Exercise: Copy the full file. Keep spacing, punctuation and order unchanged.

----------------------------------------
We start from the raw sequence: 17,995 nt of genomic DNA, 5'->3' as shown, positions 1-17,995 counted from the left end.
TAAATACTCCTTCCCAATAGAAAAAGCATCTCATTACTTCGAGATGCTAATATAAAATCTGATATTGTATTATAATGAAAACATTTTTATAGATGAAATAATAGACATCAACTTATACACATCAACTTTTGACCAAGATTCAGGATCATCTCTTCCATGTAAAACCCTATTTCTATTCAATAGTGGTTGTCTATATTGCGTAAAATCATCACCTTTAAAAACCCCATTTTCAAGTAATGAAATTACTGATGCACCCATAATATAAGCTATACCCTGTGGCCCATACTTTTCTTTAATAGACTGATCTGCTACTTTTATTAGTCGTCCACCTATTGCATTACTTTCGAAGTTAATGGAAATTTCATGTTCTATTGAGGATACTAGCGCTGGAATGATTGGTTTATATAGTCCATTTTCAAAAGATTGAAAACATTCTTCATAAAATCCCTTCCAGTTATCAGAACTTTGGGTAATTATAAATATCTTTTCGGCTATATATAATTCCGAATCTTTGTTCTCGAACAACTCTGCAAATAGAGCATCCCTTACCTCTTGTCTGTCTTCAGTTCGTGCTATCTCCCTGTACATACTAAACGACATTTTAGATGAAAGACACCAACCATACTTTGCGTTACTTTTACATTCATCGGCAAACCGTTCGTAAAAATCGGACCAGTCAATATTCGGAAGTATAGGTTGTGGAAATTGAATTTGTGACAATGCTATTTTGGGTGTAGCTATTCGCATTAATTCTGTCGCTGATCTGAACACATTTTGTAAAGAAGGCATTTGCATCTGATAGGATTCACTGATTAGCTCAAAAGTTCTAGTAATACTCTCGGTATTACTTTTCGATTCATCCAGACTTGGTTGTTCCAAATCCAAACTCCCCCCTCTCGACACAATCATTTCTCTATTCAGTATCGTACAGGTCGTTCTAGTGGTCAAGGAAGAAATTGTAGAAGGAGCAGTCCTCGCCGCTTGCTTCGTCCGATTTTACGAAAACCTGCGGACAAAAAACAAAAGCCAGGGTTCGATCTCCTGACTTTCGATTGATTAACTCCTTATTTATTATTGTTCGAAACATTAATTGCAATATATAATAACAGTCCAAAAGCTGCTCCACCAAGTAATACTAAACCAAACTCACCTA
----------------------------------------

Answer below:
We start from the raw sequence: 17,995 nt of genomic DNA, 5'->3' as shown, positions 1-17,995 counted from the left end.
TAAATACTCCTTCCCAATAGAAAAAGCATCTCATTACTTCGAGATGCTAATATAAAATCTGATATTGTATTATAATGAAAACATTTTTATAGATGAAATAATAGACATCAACTTATACACATCAACTTTTGACCAAGATTCAGGATCATCTCTTCCATGTAAAACCCTATTTCTATTCAATAGTGGTTGTCTATATTGCGTAAAATCATCACCTTTAAAAACCCCATTTTCAAGTAATGAAATTACTGATGCACCCATAATATAAGCTATACCCTGTGGCCCATACTTTTCTTTAATAGACTGATCTGCTACTTTTATTAGTCGTCCACCTATTGCATTACTTTCGAAGTTAATGGAAATTTCATGTTCTATTGAGGATACTAGCGCTGGAATGATTGGTTTATATAGTCCATTTTCAAAAGATTGAAAACATTCTTCATAAAATCCCTTCCAGTTATCAGAACTTTGGGTAATTATAAATATCTTTTCGGCTATATATAATTCCGAATCTTTGTTCTCGAACAACTCTGCAAATAGAGCATCCCTTACCTCTTGTCTGTCTTCAGTTCGTGCTATCTCCCTGTACATACTAAACGACATTTTAGATGAAAGACACCAACCATACTTTGCGTTACTTTTACATTCATCGGCAAACCGTTCGTAAAAATCGGACCAGTCAATATTCGGAAGTATAGGTTGTGGAAATTGAATTTGTGACAATGCTATTTTGGGTGTAGCTATTCGCATTAATTCTGTCGCTGATCTGAACACATTTTGTAAAGAAGGCATTTGCATCTGATAGGATTCACTGATTAGCTCAAAAGTTCTAGTAATACTCTCGGTATTACTTTTCGATTCATCCAGACTTGGTTGTTCCAAATCCAAACTCCCCCCTCTCGACACAATCATTTCTCTATTCAGTATCGTACAGGTCGTTCTAGTGGTCAAGGAAGAAATTGTAGAAGGAGCAGTCCTCGCCGCTTGCTTCGTCCGATTTTACGAAAACCTGCGGACAAAAAACAAAAGCCAGGGTTCGATCTCCTGACTTTCGATTGATTAACTCCTTATTTATTATTGTTCGAAACATTAATTGCAATATATAATAACAGTCCAAAAGCTGCTCCACCAAGTAATACTAAACCAAACTCACCTA